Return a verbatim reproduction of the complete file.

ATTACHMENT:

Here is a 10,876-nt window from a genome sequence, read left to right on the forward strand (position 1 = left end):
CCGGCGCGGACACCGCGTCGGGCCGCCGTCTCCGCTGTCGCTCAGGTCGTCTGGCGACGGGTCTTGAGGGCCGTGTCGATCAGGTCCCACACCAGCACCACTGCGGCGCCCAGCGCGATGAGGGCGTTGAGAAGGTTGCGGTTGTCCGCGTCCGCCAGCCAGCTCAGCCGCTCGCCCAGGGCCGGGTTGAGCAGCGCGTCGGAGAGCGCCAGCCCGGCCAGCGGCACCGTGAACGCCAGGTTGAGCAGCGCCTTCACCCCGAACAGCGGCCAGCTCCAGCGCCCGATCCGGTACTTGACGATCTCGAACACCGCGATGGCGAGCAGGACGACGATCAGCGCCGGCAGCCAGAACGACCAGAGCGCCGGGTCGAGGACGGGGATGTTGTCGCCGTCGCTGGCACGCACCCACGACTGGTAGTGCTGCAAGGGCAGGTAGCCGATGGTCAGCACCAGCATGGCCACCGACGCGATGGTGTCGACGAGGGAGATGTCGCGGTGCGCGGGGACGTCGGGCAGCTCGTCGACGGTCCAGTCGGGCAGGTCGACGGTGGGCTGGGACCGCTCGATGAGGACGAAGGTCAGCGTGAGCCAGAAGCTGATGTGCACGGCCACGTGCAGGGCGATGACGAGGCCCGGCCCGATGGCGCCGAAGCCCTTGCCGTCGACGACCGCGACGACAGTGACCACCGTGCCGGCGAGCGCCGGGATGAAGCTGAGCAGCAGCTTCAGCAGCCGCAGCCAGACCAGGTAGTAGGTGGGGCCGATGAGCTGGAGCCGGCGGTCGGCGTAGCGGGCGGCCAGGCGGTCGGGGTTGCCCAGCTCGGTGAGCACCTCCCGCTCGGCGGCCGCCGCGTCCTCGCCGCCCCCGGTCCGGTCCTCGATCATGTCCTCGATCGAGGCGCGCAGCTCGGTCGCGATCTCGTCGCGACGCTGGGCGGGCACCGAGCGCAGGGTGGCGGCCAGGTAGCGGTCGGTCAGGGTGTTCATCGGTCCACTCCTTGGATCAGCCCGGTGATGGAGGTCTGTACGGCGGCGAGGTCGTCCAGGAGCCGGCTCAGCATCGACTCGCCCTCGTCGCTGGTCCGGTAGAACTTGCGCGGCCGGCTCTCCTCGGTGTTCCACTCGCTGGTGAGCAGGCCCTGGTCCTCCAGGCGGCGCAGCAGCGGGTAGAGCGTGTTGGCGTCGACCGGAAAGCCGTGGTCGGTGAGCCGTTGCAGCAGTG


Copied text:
Here is a 10,876-nt window from a genome sequence, read left to right on the forward strand (position 1 = left end):
CCGGCGCGGACACCGCGTCGGGCCGCCGTCTCCGCTGTCGCTCAGGTCGTCTGGCGACGGGTCTTGAGGGCCGTGTCGATCAGGTCCCACACCAGCACCACTGCGGCGCCCAGCGCGATGAGGGCGTTGAGAAGGTTGCGGTTGTCCGCGTCCGCCAGCCAGCTCAGCCGCTCGCCCAGGGCCGGGTTGAGCAGCGCGTCGGAGAGCGCCAGCCCGGCCAGCGGCACCGTGAACGCCAGGTTGAGCAGCGCCTTCACCCCGAACAGCGGCCAGCTCCAGCGCCCGATCCGGTACTTGACGATCTCGAACACCGCGATGGCGAGCAGGACGACGATCAGCGCCGGCAGCCAGAACGACCAGAGCGCCGGGTCGAGGACGGGGATGTTGTCGCCGTCGCTGGCACGCACCCACGACTGGTAGTGCTGCAAGGGCAGGTAGCCGATGGTCAGCACCAGCATGGCCACCGACGCGATGGTGTCGACGAGGGAGATGTCGCGGTGCGCGGGGACGTCGGGCAGCTCGTCGACGGTCCAGTCGGGCAGGTCGACGGTGGGCTGGGACCGCTCGATGAGGACGAAGGTCAGCGTGAGCCAGAAGCTGATGTGCACGGCCACGTGCAGGGCGATGACGAGGCCCGGCCCGATGGCGCCGAAGCCCTTGCCGTCGACGACCGCGACGACAGTGACCACCGTGCCGGCGAGCGCCGGGATGAAGCTGAGCAGCAGCTTCAGCAGCCGCAGCCAGACCAGGTAGTAGGTGGGGCCGATGAGCTGGAGCCGGCGGTCGGCGTAGCGGGCGGCCAGGCGGTCGGGGTTGCCCAGCTCGGTGAGCACCTCCCGCTCGGCGGCCGCCGCGTCCTCGCCGCCCCCGGTCCGGTCCTCGATCATGTCCTCGATCGAGGCGCGCAGCTCGGTCGCGATCTCGTCGCGACGCTGGGCGGGCACCGAGCGCAGGGTGGCGGCCAGGTAGCGGTCGGTCAGGGTGTTCATCGGTCCACTCCTTGGATCAGCCCGGTGATGGAGGTCTGTACGGCGGCGAGGTCGTCCAGGAGCCGGCTCAGCATCGACTCGCCCTCGTCGCTGGTCCGGTAGAACTTGCGCGGCCGGCTCTCCTCGGTGTTCCACTCGCTGGTGAGCAGGCCCTGGTCCTCCAGGCGGCGCAGCAGCGGGTAGAGCGTGTTGGCGTCGACCGGAAAGCCGTGGTCGGTGAGCCGTTGCAGCAGTG